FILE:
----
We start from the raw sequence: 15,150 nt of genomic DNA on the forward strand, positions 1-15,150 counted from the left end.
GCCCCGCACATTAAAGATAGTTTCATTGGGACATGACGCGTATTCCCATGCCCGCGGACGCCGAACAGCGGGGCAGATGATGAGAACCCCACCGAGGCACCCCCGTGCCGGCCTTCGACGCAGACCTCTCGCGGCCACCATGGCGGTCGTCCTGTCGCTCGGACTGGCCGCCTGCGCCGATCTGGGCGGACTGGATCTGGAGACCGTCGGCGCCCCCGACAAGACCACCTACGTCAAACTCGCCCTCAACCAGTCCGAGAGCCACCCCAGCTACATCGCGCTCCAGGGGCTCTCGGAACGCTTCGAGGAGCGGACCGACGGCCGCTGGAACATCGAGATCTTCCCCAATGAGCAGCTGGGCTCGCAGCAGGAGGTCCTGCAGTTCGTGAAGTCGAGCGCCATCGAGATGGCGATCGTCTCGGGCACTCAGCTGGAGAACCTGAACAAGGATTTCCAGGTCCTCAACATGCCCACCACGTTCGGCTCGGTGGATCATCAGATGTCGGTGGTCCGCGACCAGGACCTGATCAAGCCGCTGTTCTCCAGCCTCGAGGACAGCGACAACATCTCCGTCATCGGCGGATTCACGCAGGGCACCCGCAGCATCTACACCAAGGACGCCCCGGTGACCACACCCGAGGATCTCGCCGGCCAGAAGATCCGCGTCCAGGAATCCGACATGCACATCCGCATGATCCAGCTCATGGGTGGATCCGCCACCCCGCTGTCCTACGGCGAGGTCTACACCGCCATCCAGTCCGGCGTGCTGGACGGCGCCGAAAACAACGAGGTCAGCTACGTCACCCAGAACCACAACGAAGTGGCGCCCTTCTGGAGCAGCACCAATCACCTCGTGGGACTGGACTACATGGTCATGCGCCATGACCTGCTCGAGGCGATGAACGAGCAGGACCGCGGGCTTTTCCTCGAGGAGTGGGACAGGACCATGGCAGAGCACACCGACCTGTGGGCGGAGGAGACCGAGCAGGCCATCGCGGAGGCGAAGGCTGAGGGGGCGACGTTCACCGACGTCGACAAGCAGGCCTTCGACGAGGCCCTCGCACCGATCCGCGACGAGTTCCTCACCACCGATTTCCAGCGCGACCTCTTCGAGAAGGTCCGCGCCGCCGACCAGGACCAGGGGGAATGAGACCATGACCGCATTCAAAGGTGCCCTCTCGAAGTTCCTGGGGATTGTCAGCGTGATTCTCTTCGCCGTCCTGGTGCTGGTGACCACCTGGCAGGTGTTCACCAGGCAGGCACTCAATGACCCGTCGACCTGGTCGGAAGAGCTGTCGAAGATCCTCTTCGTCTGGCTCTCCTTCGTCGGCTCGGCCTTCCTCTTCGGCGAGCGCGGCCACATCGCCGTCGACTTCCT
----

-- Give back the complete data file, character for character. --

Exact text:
We start from the raw sequence: 15,150 nt of genomic DNA on the forward strand, positions 1-15,150 counted from the left end.
GCCCCGCACATTAAAGATAGTTTCATTGGGACATGACGCGTATTCCCATGCCCGCGGACGCCGAACAGCGGGGCAGATGATGAGAACCCCACCGAGGCACCCCCGTGCCGGCCTTCGACGCAGACCTCTCGCGGCCACCATGGCGGTCGTCCTGTCGCTCGGACTGGCCGCCTGCGCCGATCTGGGCGGACTGGATCTGGAGACCGTCGGCGCCCCCGACAAGACCACCTACGTCAAACTCGCCCTCAACCAGTCCGAGAGCCACCCCAGCTACATCGCGCTCCAGGGGCTCTCGGAACGCTTCGAGGAGCGGACCGACGGCCGCTGGAACATCGAGATCTTCCCCAATGAGCAGCTGGGCTCGCAGCAGGAGGTCCTGCAGTTCGTGAAGTCGAGCGCCATCGAGATGGCGATCGTCTCGGGCACTCAGCTGGAGAACCTGAACAAGGATTTCCAGGTCCTCAACATGCCCACCACGTTCGGCTCGGTGGATCATCAGATGTCGGTGGTCCGCGACCAGGACCTGATCAAGCCGCTGTTCTCCAGCCTCGAGGACAGCGACAACATCTCCGTCATCGGCGGATTCACGCAGGGCACCCGCAGCATCTACACCAAGGACGCCCCGGTGACCACACCCGAGGATCTCGCCGGCCAGAAGATCCGCGTCCAGGAATCCGACATGCACATCCGCATGATCCAGCTCATGGGTGGATCCGCCACCCCGCTGTCCTACGGCGAGGTCTACACCGCCATCCAGTCCGGCGTGCTGGACGGCGCCGAAAACAACGAGGTCAGCTACGTCACCCAGAACCACAACGAAGTGGCGCCCTTCTGGAGCAGCACCAATCACCTCGTGGGACTGGACTACATGGTCATGCGCCATGACCTGCTCGAGGCGATGAACGAGCAGGACCGCGGGCTTTTCCTCGAGGAGTGGGACAGGACCATGGCAGAGCACACCGACCTGTGGGCGGAGGAGACCGAGCAGGCCATCGCGGAGGCGAAGGCTGAGGGGGCGACGTTCACCGACGTCGACAAGCAGGCCTTCGACGAGGCCCTCGCACCGATCCGCGACGAGTTCCTCACCACCGATTTCCAGCGCGACCTCTTCGAGAAGGTCCGCGCCGCCGACCAGGACCAGGGGGAATGAGACCATGACCGCATTCAAAGGTGCCCTCTCGAAGTTCCTGGGGATTGTCAGCGTGATTCTCTTCGCCGTCCTGGTGCTGGTGACCACCTGGCAGGTGTTCACCAGGCAGGCACTCAATGACCCGTCGACCTGGTCGGAAGAGCTGTCGAAGATCCTCTTCGTCTGGCTCTCCTTCGTCGGCTCGGCCTTCCTCTTCGGCGAGCGCGGCCACATCGCCGTCGACTTCCT